Acupuncture: What’s the Point?

Ancient Treatment for the Modern Age

When you stub your toe, your brain immediately goes into action, sending signals to the area to jumpstart the healing process. But sometimes, a disconnect happens between the brain and the injury, so even after a month or two goes by,  you realize the pain still hasn’t gone away. That’s where acupuncture comes in.

HOW IT WORKS

Dr. Tranter assesses a patient

A mind/body connecting force, as Georgetown acupuncturist Dr. Stephen Tranter calls it, acupuncture works by inserting tiny needles into the affected region to stimulate the nerves and draw the brain’s attention to the area. 

Usually the brain already has that laser focus. “The theory in holistic medicine is that your brain is the master controller that drives everything in your body. When the brain recognizes what is happening in the body, it has and can make use of necessary resources to take care of itself. Bottom line; when there is a good connection, you heal,” Dr. Tranter says.

Thanks to poor diet, inadequate sleep habits, lack of exercise, or severe injury, that connection can weaken, which leads to long-lasting or chronic pain. But, acupuncture, which originated in China, has been relieving pain, without or complementary to medication, as early as 6000BCE. In those early days, practitioners used sharpened stones and long bones. 

Acupuncturists believe energy, or qi (pronounced “chee”), flows through the body along 12 main channels, known as meridians, that represent the major organs and functions of the body. Illness or injury can disrupt that flow; acupuncture therapy can release that energy and prompt your body to begin healing itself. 

REVIVAL

Acupuncture has had peaks and declines in popularity over the millennia; it was even outlawed in China in the early 20th century. By mid-century, the government saw fit to revive it among other traditional medical treatments. It spread to the United States in the 1970s when a journalist who traveled to China received treatment to relieve post-appendicitis pain. He later wrote an article about his experience, which sparked national interest in this foreign treatment.

Objectives and Objections

No thanks, you might say. I’m already in pain and I don’t need any more of it, especially if it involves needles. 

Hold on, we’re not talking about getting a shot. As Dr. Tranter explains, eight acupuncture needles can fit into a single syringe needle. Most of the time, clients do not even feel an acupuncture needle. “At worst,” he says, “it just feels like a mosquito bite or a little prick that vanishes within seconds.” 

Still needle-phobic? Dr. Tranter recommends acupressure, which applies pressure with tiny sticks. He says it is great for relieving everything except severe pain, which needs the added stimulation from needles.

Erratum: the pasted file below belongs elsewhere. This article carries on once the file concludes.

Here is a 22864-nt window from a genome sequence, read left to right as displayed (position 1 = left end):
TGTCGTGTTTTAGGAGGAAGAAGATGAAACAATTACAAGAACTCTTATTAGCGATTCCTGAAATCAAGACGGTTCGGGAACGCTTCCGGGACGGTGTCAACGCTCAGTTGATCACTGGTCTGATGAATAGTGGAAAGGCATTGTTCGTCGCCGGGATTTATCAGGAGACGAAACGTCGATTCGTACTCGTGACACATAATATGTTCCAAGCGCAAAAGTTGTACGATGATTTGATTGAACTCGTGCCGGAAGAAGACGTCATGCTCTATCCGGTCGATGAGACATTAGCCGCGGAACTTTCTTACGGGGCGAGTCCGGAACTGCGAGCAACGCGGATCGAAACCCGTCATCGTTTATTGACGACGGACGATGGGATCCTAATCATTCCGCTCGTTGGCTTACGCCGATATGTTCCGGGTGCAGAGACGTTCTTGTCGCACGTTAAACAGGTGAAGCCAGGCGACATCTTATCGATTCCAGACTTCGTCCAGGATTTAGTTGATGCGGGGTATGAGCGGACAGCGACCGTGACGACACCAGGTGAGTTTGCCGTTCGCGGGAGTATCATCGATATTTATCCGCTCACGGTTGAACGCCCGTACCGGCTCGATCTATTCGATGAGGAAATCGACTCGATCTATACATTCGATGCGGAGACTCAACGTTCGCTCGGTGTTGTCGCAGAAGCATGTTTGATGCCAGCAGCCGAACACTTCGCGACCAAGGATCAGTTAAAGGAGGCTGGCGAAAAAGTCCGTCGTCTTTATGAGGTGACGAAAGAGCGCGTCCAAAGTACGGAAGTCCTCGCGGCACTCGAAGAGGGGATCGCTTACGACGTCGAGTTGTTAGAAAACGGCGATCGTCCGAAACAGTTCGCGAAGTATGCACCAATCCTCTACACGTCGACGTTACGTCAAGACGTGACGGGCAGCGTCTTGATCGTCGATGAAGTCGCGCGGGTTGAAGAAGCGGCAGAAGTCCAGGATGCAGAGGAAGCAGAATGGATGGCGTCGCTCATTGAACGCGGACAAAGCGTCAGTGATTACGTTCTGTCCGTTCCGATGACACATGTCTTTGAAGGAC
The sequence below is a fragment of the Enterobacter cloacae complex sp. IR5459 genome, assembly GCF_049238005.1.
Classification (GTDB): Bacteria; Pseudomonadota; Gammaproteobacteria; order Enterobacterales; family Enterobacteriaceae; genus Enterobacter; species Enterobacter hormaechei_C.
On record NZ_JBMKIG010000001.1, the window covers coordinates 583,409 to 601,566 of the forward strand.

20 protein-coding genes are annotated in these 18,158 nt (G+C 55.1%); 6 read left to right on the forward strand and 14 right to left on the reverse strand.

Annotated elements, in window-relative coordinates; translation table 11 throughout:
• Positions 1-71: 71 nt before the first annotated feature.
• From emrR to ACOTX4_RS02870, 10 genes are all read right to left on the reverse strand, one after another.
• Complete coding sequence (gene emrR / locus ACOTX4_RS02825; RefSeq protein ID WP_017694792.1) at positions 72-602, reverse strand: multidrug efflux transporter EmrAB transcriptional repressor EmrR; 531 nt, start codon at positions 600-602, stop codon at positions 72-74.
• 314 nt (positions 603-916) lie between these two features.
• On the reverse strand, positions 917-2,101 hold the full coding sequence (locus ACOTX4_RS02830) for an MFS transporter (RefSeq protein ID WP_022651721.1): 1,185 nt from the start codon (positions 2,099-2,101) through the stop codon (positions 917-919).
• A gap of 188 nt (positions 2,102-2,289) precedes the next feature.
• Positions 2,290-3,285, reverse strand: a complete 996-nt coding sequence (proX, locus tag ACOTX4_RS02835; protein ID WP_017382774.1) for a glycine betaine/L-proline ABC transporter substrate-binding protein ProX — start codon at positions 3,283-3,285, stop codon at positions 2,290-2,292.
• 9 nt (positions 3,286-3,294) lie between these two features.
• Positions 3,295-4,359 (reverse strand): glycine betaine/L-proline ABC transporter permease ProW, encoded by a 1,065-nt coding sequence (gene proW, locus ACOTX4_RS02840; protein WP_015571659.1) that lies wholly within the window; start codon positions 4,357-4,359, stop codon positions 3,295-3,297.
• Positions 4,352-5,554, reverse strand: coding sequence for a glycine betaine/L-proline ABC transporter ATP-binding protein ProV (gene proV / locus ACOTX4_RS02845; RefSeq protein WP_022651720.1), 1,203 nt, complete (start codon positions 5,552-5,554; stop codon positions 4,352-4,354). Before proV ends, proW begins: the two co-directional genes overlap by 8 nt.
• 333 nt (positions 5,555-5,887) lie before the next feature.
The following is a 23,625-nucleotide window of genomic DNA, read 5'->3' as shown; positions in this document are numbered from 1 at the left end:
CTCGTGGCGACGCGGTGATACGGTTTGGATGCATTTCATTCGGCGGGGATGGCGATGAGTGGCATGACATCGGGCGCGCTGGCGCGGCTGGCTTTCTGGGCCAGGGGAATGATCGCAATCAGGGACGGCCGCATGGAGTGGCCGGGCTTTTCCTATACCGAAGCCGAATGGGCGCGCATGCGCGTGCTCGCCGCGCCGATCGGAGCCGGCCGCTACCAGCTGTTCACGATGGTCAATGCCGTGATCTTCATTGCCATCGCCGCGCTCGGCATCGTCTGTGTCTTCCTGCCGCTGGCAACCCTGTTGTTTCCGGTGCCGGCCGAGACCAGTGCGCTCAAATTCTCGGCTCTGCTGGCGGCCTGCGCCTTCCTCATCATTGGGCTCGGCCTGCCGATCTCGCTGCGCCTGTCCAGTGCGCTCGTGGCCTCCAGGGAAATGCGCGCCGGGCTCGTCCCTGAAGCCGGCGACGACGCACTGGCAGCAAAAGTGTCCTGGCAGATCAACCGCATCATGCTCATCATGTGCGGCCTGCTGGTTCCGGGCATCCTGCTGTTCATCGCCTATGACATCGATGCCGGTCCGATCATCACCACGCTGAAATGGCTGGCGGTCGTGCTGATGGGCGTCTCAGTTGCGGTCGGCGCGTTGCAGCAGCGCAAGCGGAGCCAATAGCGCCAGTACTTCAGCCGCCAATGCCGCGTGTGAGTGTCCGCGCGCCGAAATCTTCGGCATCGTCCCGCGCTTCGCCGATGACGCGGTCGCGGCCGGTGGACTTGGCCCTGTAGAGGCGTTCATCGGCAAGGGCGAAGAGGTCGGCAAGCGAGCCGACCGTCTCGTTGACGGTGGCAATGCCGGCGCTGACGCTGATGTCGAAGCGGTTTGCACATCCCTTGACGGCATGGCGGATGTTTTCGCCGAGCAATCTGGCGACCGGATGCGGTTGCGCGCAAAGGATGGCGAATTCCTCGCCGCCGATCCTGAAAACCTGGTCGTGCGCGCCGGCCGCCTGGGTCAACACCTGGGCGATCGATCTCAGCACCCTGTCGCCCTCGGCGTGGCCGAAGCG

After seeing acupuncture help his wife recover from bronchitis, as well as heal inflammation in his own hands, Dr. Tranter now recommends the treatment to others, from infants to seniors. “All of our body processes fall on one of our meridians, so those who suffer from chronic headaches, inflammation, stress injuries, and even Post-Traumatic Stress Disorder can be helped.” 

Even if you don’t have an injury, acupuncture can simply improve overall wellness. Different providers may specialize in smoking cessation, infertility, depression, digestion, or allergies. “One of the most common things I hear is, ‘My body just feels so good,’” he says.

Patient Kathryn Rossremembers being suddenly struck with severe muscle pain in her back and legs. The pain reduced her from a runner who worked out every day to someone who couldn’t even walk one block, and none of the doctors she saw could determine the source of her mysterious pain. “It is life altering to lose that type of mobility,” she remembers. A friend described her amazing experience with acupuncture and urged her to see Dr. Tranter. “I went from not being able to walk a block, to now I’m running several miles and working out. It’s the best thing I ever did,” Kathryn says.

A Jab Well Done

Nicole Ware, a Licensed Acupuncturist, recommends if you are considering this non-toxic option for a condition or concern, it is important to remember acupuncture is a process of helping your body heal itself. Depending on needs, some experience relief in the first treatment, and others require one or two visits per week for a few weeks or months. “For many of us, our pain did not appear overnight, and our bodies need time to repair. Medication may fix a symptom, but, ideally, we are helping our bodies ‘remember’ their optimum processes.” She adds that, for many, the combination of eastern and western medicine may be the best solution and warns not to eschew seeing your primary care doctors for medical advice and complementary treatments. 

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